So we made yet another world-class top-ten: #10 on Gallup's list of the most pessimistic countries in the world. We're right up there with Greece and a bunch of rather depressing Euro countries, Haiti and Taiwan, so we're really partying with the best of them.
The linked article also recalls another poll in which we bottomed out as the "least emotional people in the world". Has anyone really seen an unemotional Singaporean? What with the road rage, the railing at government inefficiencies, the whining and complaining that's become our national pastime (along with shopping and food bingeing), "unemotional" is quite an ironic description of the Singaporean mood-meter reading.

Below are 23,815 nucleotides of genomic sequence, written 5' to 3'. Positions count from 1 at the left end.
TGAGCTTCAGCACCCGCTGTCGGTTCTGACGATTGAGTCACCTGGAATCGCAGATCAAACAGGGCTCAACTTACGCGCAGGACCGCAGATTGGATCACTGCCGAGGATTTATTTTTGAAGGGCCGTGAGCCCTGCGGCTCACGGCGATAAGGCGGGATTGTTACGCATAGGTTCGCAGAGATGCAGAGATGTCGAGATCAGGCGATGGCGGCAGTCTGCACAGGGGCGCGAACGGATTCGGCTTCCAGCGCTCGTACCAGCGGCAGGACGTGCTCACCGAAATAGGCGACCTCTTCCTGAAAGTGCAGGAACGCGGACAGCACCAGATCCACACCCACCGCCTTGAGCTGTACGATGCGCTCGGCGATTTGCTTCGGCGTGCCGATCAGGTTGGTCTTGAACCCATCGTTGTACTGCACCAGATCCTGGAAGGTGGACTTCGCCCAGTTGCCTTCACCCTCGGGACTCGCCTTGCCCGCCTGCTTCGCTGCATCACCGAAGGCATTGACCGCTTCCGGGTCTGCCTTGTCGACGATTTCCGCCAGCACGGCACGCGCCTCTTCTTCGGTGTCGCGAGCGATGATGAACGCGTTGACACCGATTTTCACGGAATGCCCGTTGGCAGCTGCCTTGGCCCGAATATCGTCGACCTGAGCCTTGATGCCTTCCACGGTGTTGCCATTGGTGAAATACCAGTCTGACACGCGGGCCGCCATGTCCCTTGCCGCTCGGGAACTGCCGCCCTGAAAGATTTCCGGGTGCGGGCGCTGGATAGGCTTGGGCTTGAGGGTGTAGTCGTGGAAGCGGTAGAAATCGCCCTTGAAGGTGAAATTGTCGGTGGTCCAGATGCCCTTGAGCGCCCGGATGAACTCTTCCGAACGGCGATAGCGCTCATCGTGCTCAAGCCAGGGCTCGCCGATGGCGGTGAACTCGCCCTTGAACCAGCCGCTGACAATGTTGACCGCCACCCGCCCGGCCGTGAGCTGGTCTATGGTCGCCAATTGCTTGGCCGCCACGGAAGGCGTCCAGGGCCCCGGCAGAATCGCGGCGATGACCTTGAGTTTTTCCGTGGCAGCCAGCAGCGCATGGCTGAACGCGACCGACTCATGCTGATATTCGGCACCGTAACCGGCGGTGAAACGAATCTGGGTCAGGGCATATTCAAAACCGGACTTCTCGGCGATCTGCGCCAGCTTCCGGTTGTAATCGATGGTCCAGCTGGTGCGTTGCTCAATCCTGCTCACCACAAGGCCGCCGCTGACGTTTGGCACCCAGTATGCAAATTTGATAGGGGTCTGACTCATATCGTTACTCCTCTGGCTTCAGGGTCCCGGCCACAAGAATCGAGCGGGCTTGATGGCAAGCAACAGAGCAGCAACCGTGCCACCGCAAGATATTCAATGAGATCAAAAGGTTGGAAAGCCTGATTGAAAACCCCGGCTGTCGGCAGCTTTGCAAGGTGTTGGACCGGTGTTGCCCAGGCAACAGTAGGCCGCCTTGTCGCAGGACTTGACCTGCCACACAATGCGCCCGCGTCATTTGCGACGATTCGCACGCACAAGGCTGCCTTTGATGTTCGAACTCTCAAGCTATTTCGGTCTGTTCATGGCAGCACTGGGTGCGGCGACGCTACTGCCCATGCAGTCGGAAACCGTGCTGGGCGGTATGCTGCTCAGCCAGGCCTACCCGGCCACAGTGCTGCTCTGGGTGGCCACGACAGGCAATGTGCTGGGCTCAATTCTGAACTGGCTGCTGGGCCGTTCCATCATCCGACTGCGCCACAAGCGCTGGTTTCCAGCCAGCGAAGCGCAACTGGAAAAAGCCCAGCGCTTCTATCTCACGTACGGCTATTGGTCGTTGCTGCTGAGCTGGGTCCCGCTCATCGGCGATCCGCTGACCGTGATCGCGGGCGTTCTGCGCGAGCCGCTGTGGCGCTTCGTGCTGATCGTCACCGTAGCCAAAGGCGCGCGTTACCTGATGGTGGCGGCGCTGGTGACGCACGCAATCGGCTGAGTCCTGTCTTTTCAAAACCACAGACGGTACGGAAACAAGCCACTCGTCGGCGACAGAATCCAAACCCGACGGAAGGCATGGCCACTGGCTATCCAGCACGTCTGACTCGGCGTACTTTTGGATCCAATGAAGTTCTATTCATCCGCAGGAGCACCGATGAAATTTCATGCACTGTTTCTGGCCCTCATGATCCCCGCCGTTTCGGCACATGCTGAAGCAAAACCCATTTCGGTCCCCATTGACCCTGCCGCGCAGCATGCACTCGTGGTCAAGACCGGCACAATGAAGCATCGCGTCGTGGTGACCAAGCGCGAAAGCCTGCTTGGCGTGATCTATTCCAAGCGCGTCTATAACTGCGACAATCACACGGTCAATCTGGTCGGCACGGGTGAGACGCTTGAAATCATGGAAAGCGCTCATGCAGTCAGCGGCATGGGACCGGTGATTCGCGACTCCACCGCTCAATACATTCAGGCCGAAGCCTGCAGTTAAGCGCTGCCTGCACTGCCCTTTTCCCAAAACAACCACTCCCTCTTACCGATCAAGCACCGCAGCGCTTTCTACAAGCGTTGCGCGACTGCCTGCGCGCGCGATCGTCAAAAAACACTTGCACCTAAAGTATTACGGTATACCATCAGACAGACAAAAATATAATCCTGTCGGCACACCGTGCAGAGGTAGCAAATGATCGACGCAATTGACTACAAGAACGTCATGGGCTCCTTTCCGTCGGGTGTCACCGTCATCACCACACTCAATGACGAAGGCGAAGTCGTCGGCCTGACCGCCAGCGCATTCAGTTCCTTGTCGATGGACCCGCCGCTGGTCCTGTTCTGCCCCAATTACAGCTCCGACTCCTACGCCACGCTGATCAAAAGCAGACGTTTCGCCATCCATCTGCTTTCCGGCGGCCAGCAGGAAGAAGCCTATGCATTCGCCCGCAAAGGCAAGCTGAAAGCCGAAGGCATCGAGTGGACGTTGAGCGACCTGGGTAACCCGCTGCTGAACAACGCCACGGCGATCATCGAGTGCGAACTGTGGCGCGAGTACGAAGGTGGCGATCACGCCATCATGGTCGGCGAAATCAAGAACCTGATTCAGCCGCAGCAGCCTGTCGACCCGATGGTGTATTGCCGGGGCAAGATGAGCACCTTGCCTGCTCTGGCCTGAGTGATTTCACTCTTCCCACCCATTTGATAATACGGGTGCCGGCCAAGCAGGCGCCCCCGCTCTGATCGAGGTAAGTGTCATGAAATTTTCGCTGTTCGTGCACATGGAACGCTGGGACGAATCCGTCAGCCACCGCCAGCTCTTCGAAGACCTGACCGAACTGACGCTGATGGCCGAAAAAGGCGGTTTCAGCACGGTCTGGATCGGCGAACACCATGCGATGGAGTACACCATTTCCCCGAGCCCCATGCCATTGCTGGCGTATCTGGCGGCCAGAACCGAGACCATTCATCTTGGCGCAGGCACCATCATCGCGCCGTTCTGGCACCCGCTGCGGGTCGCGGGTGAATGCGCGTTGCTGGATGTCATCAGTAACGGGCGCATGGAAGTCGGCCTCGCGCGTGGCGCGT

Which is why I suspect Singaporeans are fantastic liars when it comes to providing information for inconsequential surveys. It's ingrained somewhere in our psyches from our immigrant peasant roots that we never let on how happy we are, especially in front of strangers. To do so would be tempting fate to reverse our fortune with a disaster or three. A couple of generations ago, people named their children after farm animals so that passing mischief makers -- mortal or ethereal -- would mistake the subject of discussion for a common thing, instead of the bundle of joy it was and so not bother trying to make off with it out of malice or spite.
Interpreting the Singaporean response to Gallup's latest poll has to be read within our cultural context. The fact that we made it to the top-10 pessimist list actually means the opposite. We actually are a damned happy people, but you'll never hear about that from us.